Ray Davies was born in London on June 21, 1944. He played his first show along with his brother, Dave Davies, at 16, and at 18 they formed the group that will become The Kinks. In spite of feuds involving the brothers, the group triumphed for 30 years.
He got his first guitar from his earliest sister, Renee, at age 13 and his brother in law gave him guitar lessons. At 16, he performed his first show with his younger brother Dave, as well as the subsequent year, they recruited two classmates to form their very first group, The Ray Davies Quartet.
Fellow classmate Rod Stewart joined the group briefly, and over the the next couple of years, they switched their name to the Ramrods, subsequently Bollweevils and The Ravens, before signing with Pye Records in 1964 and settling on The Kinks.
The subsequent year, they embarked on a tour of Singapore, Hong Kong and Australia. The group stopped over in India, and Davies’s experience there led him to compose the tune “See My Friends,” which included Indian designs and was hailed as “extremely powerful” by his musical peers.
Battle was built-in to The Kinks. Davies and his brother had a contentious relationship from youth, as well as their tension could both fuel and interrupt their musical pursuits.
After this, they became known for rowdy onstage antics, as well as in July the American Federation of Musicians refused licenses for members of The Kinks to appear in concert in America. After that year, Davies suffered a nervous breakdown, throwing the group’s future into question. He recuperated in time to release The Kink Kontroversy, the group’s third record.
After being refused entrance to America for four years, Davies flew to La to negociate the group’s reentry into America, and soon after, he wrote and released “Lola,” a tune he is currently known for. He afterwards had to alter the tune’s lyrics from “Coca Cola” to “cherry cola” so that you can get airplay on the BBC.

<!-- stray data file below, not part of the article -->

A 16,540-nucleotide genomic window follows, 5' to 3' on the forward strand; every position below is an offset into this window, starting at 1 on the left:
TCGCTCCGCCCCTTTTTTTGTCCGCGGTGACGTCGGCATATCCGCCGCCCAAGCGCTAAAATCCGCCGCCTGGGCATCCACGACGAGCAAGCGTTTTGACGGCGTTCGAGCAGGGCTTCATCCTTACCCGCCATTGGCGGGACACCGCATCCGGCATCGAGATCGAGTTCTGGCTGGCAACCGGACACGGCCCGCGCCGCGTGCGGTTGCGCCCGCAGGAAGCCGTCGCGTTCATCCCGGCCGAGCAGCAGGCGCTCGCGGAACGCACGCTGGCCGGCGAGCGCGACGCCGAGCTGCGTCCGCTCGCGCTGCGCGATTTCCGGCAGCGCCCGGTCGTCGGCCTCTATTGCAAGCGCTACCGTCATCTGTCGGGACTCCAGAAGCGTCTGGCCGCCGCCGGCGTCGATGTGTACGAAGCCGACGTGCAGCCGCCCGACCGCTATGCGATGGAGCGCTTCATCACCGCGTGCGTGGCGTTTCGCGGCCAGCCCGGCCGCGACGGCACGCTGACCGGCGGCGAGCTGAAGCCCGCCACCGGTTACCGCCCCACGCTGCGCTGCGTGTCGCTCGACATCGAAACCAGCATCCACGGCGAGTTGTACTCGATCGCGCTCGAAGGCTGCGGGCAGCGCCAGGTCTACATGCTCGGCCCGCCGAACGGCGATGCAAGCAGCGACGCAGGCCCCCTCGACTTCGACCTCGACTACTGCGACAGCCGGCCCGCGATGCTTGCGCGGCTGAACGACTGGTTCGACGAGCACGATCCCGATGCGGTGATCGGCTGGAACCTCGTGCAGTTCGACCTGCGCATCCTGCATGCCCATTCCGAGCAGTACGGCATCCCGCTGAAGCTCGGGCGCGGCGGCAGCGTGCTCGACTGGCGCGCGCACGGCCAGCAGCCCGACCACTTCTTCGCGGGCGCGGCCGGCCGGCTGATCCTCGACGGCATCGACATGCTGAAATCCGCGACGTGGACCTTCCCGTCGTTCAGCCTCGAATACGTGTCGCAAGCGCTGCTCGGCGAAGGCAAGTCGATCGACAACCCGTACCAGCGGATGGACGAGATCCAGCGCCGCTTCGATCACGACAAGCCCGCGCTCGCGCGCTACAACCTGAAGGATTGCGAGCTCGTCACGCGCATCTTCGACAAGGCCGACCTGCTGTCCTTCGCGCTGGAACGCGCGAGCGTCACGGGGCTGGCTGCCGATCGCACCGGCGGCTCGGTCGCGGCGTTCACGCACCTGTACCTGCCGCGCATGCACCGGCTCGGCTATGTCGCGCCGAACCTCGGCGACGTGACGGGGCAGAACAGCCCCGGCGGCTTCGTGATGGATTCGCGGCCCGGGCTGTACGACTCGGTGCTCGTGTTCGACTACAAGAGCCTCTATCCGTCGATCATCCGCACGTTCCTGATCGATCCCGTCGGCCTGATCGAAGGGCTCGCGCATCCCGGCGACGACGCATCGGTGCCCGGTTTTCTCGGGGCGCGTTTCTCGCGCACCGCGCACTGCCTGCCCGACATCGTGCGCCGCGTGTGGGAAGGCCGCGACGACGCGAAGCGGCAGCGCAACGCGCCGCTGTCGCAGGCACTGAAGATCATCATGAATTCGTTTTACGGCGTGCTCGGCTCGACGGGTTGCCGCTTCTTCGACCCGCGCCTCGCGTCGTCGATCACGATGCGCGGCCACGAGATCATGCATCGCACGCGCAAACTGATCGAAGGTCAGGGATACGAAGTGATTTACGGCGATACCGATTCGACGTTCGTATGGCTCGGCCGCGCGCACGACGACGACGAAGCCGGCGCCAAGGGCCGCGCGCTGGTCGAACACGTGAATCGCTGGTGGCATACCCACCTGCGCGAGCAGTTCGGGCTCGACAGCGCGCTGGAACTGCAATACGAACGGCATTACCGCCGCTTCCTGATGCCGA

A couple of years after, the group set up their recording studio, Konk, and Ray Davies shifted gears creatively. He began composing theatrical-style music, such as the rock opera Preservation, and afterwards composed Starmaker, a musical for Granada Television, which transformed to the record, The Kinks Present a Soap Opera. This continued until group changed labels from RCA to Arista in 1976, when Davies left his theatrical style and The Kinks morphed into a “stadium rock” group.
Their 1977 release, Sleepwalker, kicked off another age of clear-cut rock music that earned them a stuffed U.S. tour program, and in 1981 they sold out Madison Square Garden. The group continued to record and tour for 15 years, and was inducted to the Rock and Roll Hall of Fame in 1990. The Kinks played their last concert in the Norwegian Wood Festival in Oslo, in June of 1996.
Throughout his career, Davies has additionally acted and composed musicals and choral pieces. Moreover, he released his autobiography, X Ray, in 1994.
Davies wed Rasa Didzeptris in 1964, and they had two daughters. When she left him in 1973, he tried suicide by overdosin on pills. He remarried three years after, but divorced and had a long term engagement with Chryssie Hynde, lead singer of the Pretenders, with whom he had a daughter in 1983.
Davies was given a CBE by Queen Elizabeth II in 2004, for “services to music.”